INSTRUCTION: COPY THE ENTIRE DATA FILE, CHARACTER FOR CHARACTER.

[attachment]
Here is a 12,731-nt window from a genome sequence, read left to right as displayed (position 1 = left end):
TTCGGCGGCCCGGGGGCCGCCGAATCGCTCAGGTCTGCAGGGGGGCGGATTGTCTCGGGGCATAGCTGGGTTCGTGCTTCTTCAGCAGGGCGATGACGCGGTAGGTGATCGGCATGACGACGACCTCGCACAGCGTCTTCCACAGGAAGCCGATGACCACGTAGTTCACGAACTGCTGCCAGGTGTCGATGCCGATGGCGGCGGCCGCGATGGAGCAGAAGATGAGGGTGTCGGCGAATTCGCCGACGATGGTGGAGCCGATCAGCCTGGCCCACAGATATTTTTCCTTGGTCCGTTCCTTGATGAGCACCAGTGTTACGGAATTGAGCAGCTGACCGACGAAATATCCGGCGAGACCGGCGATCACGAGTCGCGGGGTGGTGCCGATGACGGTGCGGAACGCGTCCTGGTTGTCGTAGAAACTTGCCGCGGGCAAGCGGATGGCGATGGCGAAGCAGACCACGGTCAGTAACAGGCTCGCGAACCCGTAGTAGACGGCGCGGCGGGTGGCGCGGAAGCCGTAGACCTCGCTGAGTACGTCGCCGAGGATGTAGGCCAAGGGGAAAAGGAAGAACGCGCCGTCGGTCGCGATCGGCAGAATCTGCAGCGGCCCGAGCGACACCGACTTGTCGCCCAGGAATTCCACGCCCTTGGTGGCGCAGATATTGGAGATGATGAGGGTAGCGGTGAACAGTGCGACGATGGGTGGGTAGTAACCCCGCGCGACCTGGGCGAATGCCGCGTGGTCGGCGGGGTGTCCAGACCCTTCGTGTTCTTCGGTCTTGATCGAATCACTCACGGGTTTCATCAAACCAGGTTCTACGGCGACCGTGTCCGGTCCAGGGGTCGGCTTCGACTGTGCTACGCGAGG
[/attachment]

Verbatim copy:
Here is a 12,731-nt window from a genome sequence, read left to right as displayed (position 1 = left end):
TTCGGCGGCCCGGGGGCCGCCGAATCGCTCAGGTCTGCAGGGGGGCGGATTGTCTCGGGGCATAGCTGGGTTCGTGCTTCTTCAGCAGGGCGATGACGCGGTAGGTGATCGGCATGACGACGACCTCGCACAGCGTCTTCCACAGGAAGCCGATGACCACGTAGTTCACGAACTGCTGCCAGGTGTCGATGCCGATGGCGGCGGCCGCGATGGAGCAGAAGATGAGGGTGTCGGCGAATTCGCCGACGATGGTGGAGCCGATCAGCCTGGCCCACAGATATTTTTCCTTGGTCCGTTCCTTGATGAGCACCAGTGTTACGGAATTGAGCAGCTGACCGACGAAATATCCGGCGAGACCGGCGATCACGAGTCGCGGGGTGGTGCCGATGACGGTGCGGAACGCGTCCTGGTTGTCGTAGAAACTTGCCGCGGGCAAGCGGATGGCGATGGCGAAGCAGACCACGGTCAGTAACAGGCTCGCGAACCCGTAGTAGACGGCGCGGCGGGTGGCGCGGAAGCCGTAGACCTCGCTGAGTACGTCGCCGAGGATGTAGGCCAAGGGGAAAAGGAAGAACGCGCCGTCGGTCGCGATCGGCAGAATCTGCAGCGGCCCGAGCGACACCGACTTGTCGCCCAGGAATTCCACGCCCTTGGTGGCGCAGATATTGGAGATGATGAGGGTAGCGGTGAACAGTGCGACGATGGGTGGGTAGTAACCCCGCGCGACCTGGGCGAATGCCGCGTGGTCGGCGGGGTGTCCAGACCCTTCGTGTTCTTCGGTCTTGATCGAATCACTCACGGGTTTCATCAAACCAGGTTCTACGGCGACCGTGTCCGGTCCAGGGGTCGGCTTCGACTGTGCTACGCGAGG